How Our Weaknesses Can Make Us Strong

By Ryan Weber


“Therefore, in order to keep me from becoming conceited, I was given a thorn in my flesh, a messenger of Satan, to torment me. Three times I pleaded with the Lord to take it away from me. But he said to me, “My grace is sufficient for you, for my power is made perfect in weakness.” Therefore I will boast all the more gladly about my weaknesses, so that Christ’s power may rest on me. That is why, for Christ’s sake, I delight in my weaknesses, in insults, in hardships, in persecutions, in difficulties. For when I am weak, then I am strong” (2 Corinthians 12:7b-10 NIV).

My favorite people in the Bible are David and Peter. According to the Bible, David was a man after God’s own heart and Peter was the rock upon which the church would be built. But that’s only a small reason why I love them so much. They’re my favorite because David was an adulterer and murderer, and Peter was brash with his words and denied even knowing Jesus.

And the Bible still says that David was a man after God’s own heart and that Peter is still the rock upon which the church is built. There is no addendum to those statements, saying they would have been this had it not been for the fact that they were idiots.

Nope. That’s why they’re my favorite. Because they’re just like me. An idiot. Weak. Sinful. We know we are weak. So what do we do with that?

• Be Authentic About Your Weakness

We used to live in an age where you demonstrated your power by hiding your weakness. If you wanted to gain the respect of your colleagues as a leader, you could not own up to the fact that you committed mistakes; you couldn’t be human. That has totally changed today. You gain respect by admitting your weaknesses, by owning your mistakes and then taking responsibility for them and getting back up when you fall. Bono from U2 once said, “My heroes are the ones who survived doing it wrong, who made mistakes, but recovered from them.”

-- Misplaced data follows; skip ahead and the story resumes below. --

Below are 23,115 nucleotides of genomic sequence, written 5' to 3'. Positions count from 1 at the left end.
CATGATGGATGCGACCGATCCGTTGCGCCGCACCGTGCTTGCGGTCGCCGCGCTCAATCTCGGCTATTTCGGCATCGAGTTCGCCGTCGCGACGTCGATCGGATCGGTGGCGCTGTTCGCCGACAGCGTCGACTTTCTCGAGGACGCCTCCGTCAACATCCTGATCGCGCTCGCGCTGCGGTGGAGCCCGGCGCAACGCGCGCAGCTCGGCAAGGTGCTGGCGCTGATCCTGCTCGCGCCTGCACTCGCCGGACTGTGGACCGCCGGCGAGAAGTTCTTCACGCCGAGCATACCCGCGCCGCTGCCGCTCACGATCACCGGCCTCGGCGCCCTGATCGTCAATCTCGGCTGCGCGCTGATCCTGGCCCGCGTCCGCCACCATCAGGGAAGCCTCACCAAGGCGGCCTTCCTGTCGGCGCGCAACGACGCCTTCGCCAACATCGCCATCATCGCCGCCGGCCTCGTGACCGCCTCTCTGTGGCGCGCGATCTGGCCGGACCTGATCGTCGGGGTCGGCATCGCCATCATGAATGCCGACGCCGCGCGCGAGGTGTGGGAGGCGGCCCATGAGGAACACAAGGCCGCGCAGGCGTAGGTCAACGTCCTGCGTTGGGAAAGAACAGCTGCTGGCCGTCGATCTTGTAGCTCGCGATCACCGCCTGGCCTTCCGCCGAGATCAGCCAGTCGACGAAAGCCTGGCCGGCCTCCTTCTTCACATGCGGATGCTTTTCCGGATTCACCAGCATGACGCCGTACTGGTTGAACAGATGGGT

Everyone knows you mess up, so do us all a favor and stop pretending that you don’t. We become closer as a body of local believers when our church exists not as a hotel for saints, but a hospital for sinners. That’s what makes a church great, because we exist and subsist through weakness and reliance on the strength of God to empower our actions.

• Try to understand the power of Jesus within your weakness

Great things come from difficulty; in fact I would venture to say everything that is not born innately great has to go through adversity to find their way there. Precious metals have to be refined, lasagna has to go in a fiery oven to taste good, a football team needs grueling practice and games to prove its greatness, the writer needs to go through writer’s block to write anything worthwhile (case and point: me right now!).

If you’re not born great, you need trials to get you there.

And that is all of us, none of us are innately great. And life is difficult, praise the Lord. If it isn’t or hasn’t been difficult for you, it probably means two things: you were born perfect (not likely), or God isn’t taking the time to develop you (again… unlikely).

I find it interesting that in James 1, the only thing that the Bible says about what the testing of your faith will produce is perseverance (not more faith, not deliverance, not strength… just perseverance, the ability to keep going, to get up, to rise again). Romans 5 tells us that through perseverance character is revealed and character produces hope. And hope points to our complete trust in the work of Christ to finish His work in and through us. And this is what sets Christians apart from anybody else. We have hope. When adversity kills everyone else, it blooms us.

It blooms us because it magnifies the finished work of Jesus on the cross. It exalts His victory over every sin, every weakness, every idiotic thought and action I will ever commit for the rest of my life.

Did Paul boast in his weaknesses because he was a spiritual masochist, in love with a denigrated and hopeless picture of himself? No, he was in love with what Christ had done for him. In the middle of a zealous rage to kill and arrest Christians, Jesus encountered Paul and forever transformed his entire life and trajectory. Jesus didn’t appear when Paul was at his strongest, he appeared when he was at his weakest. A point of murderous rage. That’s where Jesus injects Himself: at your weakest point to prove His strength over the darkest areas of your life.

Paul knew this first hand:

“God demonstrates his own love for us in this: While we were still sinners, Christ died for us” (Romans 5:8 NIV).

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